Contentful, Sanity, and Strapi are the headless CMS platforms we recommend most often to our clients. Here's a comparison of features that matter, plus an in-depth guide to choosing the right headless CMS platform for you.
|Dedicated customer support||Best-in-class||Enterprise only||Enterprise only|
|SOC 2 compliance||Yes - Type 2||Yes - Type 1||❌|
|Self-hosting of CMS data||❌||❌||✅|
|Unopinionated content model||✅||✅||❌|
|Multi-language & localization||✅||❌||❌|
|- User activity audit log||✅||❌||In beta|
|- Visual interface for access control||✅||❌||✅|
|- Single-sign on (SSO)||SAML 2.0||Manual configuration||Passport.js|
|GUI for content modelling||✅||❌||✅|
|Digital asset management (DAM)||✅||✅||❌|
|- UI enhancements||Limited||✅||✅|
SOC 2 compliance is a must-have for most finance and healthcare companies. Contentful is the only SOC 2 Type 2 compliant headless CMS. Sanity has recently achieved SOC 2 Type 1 compliance, but not Type 2.
Service Organization Control (SOC) 2 is a compliance standard that outlines best practices for how companies secure customer data. It covers processes such as encryption, backup, and protection of customer data from unauthorized access; incident response and timely vulnerability management; and hiring, on-boarding, off-boarding, and anything related to employee access to data and managing permissions.
SOC 2 Type 1 compliance is important for organizations that need to demonstrate that they have implemented effective controls over their systems and processes, while SOC 2 Type 2 compliance is important for organizations that need to demonstrate that their controls not only exist but also operate effectively over a period of time.
Contentful is the oldest, most mature headless CMS and, in our experience, more familiar than other CMSes with regulatory and legal requirements, audits, and processes and helping stakeholders get approval for using their platform across multiple levels.
For enterprise organizations with hundreds or thousands of employees, Contentful is our go-to choice.
Contentful has the most experience supporting enterprise clients, and the largest customer support employee roster. While all three CMSes offer technical support with service-level agreements (SLAs), Contentful offers extensive dedicated customer support, including developers and solution architects, as well as professional service offerings.
Companies with many brands and bigger teams have more complex workflows, and Contentful offers more features to handle scaled workflows. For example, a large organization with multiple content teams working on different parts of a website need granular user access control, audit logs, and a visual interface for user management.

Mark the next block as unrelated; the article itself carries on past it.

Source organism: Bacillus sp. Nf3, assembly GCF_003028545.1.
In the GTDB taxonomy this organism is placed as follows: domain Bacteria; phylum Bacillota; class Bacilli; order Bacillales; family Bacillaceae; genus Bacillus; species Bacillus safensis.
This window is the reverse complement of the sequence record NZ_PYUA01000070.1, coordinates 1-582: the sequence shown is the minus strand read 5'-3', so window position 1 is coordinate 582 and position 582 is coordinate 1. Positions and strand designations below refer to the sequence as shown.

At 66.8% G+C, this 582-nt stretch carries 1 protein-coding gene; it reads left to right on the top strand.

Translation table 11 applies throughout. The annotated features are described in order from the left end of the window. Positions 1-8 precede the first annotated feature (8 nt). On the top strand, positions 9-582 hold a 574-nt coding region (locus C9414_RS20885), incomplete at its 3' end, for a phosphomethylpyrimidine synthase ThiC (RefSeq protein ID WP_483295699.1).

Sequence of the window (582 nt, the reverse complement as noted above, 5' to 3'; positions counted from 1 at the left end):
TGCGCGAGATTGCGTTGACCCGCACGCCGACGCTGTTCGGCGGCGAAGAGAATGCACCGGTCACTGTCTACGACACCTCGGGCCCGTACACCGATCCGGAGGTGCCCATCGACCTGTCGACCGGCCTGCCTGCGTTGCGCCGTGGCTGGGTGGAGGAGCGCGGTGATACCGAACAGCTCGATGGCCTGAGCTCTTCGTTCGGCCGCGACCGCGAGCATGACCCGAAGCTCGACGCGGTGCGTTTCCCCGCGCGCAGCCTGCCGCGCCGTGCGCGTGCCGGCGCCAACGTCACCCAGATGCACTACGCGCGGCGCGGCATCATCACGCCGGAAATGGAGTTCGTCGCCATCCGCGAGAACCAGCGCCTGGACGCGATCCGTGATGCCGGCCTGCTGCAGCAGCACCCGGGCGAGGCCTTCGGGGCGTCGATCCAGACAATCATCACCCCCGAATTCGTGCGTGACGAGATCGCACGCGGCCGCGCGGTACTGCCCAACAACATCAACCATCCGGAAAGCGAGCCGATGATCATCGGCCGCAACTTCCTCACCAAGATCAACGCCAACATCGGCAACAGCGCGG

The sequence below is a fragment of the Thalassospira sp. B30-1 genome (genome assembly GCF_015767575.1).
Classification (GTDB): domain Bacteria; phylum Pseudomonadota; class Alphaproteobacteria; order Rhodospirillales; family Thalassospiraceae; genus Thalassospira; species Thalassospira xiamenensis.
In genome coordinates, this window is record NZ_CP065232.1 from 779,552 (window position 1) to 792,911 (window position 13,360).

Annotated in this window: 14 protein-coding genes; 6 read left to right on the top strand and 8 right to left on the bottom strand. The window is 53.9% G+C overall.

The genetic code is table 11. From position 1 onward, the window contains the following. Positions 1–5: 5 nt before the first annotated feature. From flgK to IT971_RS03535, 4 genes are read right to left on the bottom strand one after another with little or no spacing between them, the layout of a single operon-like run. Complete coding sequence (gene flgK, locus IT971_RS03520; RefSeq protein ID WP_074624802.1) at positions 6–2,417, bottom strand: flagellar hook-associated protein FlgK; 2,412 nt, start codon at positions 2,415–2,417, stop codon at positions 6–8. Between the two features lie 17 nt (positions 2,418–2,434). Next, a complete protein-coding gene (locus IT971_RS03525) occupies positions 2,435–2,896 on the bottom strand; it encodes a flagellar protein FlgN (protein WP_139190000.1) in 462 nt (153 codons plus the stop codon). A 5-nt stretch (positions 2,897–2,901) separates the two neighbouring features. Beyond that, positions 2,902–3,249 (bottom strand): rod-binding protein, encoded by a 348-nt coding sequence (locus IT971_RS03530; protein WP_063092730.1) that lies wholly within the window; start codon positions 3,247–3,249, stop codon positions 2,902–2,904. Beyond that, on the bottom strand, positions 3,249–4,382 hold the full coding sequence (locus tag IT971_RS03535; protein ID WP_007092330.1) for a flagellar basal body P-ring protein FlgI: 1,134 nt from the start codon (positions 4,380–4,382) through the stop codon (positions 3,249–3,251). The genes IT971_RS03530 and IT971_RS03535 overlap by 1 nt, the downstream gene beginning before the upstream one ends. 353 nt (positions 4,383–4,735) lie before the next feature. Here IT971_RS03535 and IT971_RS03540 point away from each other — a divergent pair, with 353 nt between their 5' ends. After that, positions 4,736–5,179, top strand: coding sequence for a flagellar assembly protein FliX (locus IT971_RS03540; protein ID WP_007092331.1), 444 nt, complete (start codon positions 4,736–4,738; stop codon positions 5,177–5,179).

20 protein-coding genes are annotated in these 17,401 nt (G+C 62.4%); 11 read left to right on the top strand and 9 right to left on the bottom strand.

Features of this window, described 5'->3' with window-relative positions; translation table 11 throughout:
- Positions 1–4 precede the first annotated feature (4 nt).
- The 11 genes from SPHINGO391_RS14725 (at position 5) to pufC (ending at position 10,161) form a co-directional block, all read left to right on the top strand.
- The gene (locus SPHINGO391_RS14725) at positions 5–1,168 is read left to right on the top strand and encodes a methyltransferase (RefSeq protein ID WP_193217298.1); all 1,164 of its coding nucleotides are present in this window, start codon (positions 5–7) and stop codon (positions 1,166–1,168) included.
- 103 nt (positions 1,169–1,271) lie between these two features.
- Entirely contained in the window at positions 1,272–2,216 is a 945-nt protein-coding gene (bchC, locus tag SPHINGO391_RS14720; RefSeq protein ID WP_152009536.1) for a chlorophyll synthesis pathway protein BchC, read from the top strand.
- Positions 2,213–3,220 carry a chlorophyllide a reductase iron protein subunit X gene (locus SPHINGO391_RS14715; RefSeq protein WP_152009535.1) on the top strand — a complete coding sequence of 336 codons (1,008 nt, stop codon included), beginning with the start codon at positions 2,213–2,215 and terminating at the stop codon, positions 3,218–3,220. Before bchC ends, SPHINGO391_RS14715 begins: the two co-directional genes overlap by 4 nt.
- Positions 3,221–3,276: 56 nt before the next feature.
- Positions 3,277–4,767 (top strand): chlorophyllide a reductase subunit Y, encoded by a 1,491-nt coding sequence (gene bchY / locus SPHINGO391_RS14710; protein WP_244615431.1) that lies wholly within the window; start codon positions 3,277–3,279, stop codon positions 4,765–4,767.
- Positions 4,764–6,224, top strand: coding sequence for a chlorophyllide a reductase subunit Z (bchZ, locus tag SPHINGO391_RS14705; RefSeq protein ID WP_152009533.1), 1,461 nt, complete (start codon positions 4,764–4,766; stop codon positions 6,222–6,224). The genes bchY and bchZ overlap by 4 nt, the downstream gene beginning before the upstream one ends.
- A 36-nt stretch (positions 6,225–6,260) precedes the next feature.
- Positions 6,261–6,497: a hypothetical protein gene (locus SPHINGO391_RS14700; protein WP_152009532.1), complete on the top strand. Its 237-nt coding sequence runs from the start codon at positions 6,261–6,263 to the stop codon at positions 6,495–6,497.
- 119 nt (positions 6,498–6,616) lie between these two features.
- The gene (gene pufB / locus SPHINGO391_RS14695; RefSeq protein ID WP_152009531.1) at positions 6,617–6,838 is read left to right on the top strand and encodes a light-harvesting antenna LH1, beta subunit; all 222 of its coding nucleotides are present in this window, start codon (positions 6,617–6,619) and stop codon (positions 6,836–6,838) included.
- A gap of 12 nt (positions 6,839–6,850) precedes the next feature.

They may have authors who should only edit SEO or analytics-related content, and nothing else. Enterprise organizations also likely need single sign-on (SSO) to grant and revoke access to on-boarding and off-boarding team members, especially if they’re paying per seat.
Smaller teams and organizations may prefer Sanity and Strapi’s developer-driven community support. Like with React, there’s a lot of passionate people writing blogs and content about Sanity and Strapi (and other open-source CMSes) that is not officially supported by the respective CMS.
Contentful offers built-in support for multi-language and localization. It allows developers to easily create and manage content in multiple languages and locales, including support for translations, fallback languages, and language-specific fields. It also offers a built-in user interface for managing and previewing translations, making it easy for content editors to manage multi-language content.
Sanity and Strapi allow for multiple languages and locales, but do not have built-in functionality, and developers will need to build a custom solution or integrate with third-party plug-ins to provide localization.
Developers can customize content models to mirror the needs of a client’s business. For example, an e-commerce brand’s main content may be product pages; however, a consulting agency’s main content may be blog articles or case studies.
In Sanity, we can also add custom input fields and widgets and customize how users interact with and navigate the platform. For example, if a user is editing a blog, they don’t need to see all the other components and content entries that are irrelevant to blogs. You can set up a custom navigation to hierarchically organize your content model.
In Contentful, users select the content type and see everything that’s there, as a long, unstructured list of content types, which makes it more difficult to find what they’re looking for. This is in part because Contentful offers a GUI for content modelling; the cost of having an easy-to-use GUI is less flexibility in customizing the UI.
You can also create a custom nav bar so that an author editing the hero editorial on the home page doesn’t have to see all the other content on the page.